READ ALSO: Five Austrian destinations you can reach by train to escape the heat

In any case, when living or visiting a new country, it’s always fun to try out the traditional dishes and, in this case, beverages.

Here are five drinks you should try during the Austrian summer.

Hugo drink summer drink austria

Hugo is a very popular (and sweet) summer drink in Austria (Photo by Greta Farnedi on Unsplash)


Some say this is the Austrian answer to the Aperol Spritz, but its sweetness from the elderflower syrup makes it quite different from the bitter bright orange Aperol.

There is also a bit of controversy as to where this drink, which Austrians love to drink during a nice summer afternoon, originates.

Internationally, it seems to be widely accepted that this alcoholic aperitif comes from South Tyrol, a German-speaking region of Italy with deep Austrian roots. Ask any Austrian, though, and they will tell that just proves the drink is from Austria.

READ ALSO: Eight ways to talk about the heat like a true Austrian

Italian or Austrian, the sweet drink is made with prosecco, elderflower syrup, seltzer and mint leaves. Serve it with lots of ice in a large glass, and you have a perfect summer drink.

white wine drinks party

Mix your white wine with sparkling water and you get a refreshing gespritzt (Photo by Matthieu Joannon on Unsplash)

weiß gespritzt

This is extremely popular, relatively cheap even in fancy restaurants, and somewhat controversial, but take some white wine and add a little sparkling water (sometimes ice) and you get a weiß gespritzt, or a g’spritzter.

READ ALSO: The best Austrian wineries to visit this summer

Not everyone appreciates mixing your wine with water, but it makes for a refreshing and lighter drink. In Austrian restaurants, you might be asked whether you want a summer gespritzt, which means it has higher water content and, therefore, is lighter, or a “normal” one.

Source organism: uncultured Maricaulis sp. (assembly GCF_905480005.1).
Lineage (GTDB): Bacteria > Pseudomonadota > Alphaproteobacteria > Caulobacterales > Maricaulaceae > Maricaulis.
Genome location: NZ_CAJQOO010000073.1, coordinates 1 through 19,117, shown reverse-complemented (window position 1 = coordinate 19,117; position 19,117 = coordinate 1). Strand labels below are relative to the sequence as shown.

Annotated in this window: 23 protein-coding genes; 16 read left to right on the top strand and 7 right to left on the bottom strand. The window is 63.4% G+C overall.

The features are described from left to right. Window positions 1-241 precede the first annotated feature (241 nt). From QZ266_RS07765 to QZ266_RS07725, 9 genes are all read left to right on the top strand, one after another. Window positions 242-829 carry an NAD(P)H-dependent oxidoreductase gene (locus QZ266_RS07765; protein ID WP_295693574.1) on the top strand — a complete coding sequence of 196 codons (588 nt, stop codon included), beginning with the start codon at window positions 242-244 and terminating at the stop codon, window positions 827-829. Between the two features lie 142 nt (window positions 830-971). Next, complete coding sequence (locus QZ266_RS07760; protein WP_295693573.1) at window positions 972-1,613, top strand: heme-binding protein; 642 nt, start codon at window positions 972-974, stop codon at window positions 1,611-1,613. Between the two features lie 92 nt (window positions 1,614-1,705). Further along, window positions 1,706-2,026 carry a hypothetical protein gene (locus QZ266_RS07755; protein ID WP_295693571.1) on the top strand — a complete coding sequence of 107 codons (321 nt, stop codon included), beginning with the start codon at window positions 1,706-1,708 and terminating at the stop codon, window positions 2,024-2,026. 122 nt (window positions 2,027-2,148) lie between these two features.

It is by no means an Austrian drink, and you may have to ask for a Weinschorle instead of a Gespritzter in Germany, but it is a popular drink in the German world.

gösser radler drink

Austrian brands sell some of the most popular Radlers in Europe (Photo by Jonathan Kemper on Unsplash)


A Radler is another drink that though not from Austria, is extremely popular here. Not only that but some of the most popular Radlers are sold by Austrian brands.

Traditionally, all you need to make a Radler is to mix beer and lemonade. However, the drink is also found bottled and sold by beer companies such as Gösser and Ottakringer. The mix has also expanded and you can discover Radlers with a citrus or berry mix.

READ ALSO: Austrian old folks toast success of ‘Grandma and Grandpa’ beer

It is a lighter and sweeter beer, perfect for enjoying the summer with a fresh drink that is not so alcoholic.

Mixing apple juice and sparkling water creates a perfect non-alcoholic summer drink. (Photo by MIGUEL RIOPA / AFP)


Following the Austrian love for adding sparkling water to drinks, a very common and non-alcoholic beverage is the Apfelspritz.

It is a mix of apple juice and (you guessed it) sparkling water. It is popular in Biergarten as a non-alcoholic alternative, with kids joining in on toasts with their apple and soda mix.

The drink is also very common in Germany (where it is known as Apfelschorle), Switzerland and Hungary.

READ ALSO: Cash and Schnapps: A guide to visiting pubs and cafes in Austria

almdualer gerhard schilling

Almdudler’s CEO Gerhard Schilling holds a bottle of the traditional Austrian drink (© Philipp Lipiarski)


Another option for a summer light and non-alcoholic drink is the Almdudler, which is technically the name of the Austrian brand that sells the famous carbonated soft drink.

The drink is a blend of 32 “natural alpine herbs, beet sugar and soda water”, according to the website. It has a very distinctive logo and can be found in almost all Austrian households – being one of the most popular beverages in the country.

Did we forget about your favourite summer drink? Then let us know in the comments below or send us an email at [email protected]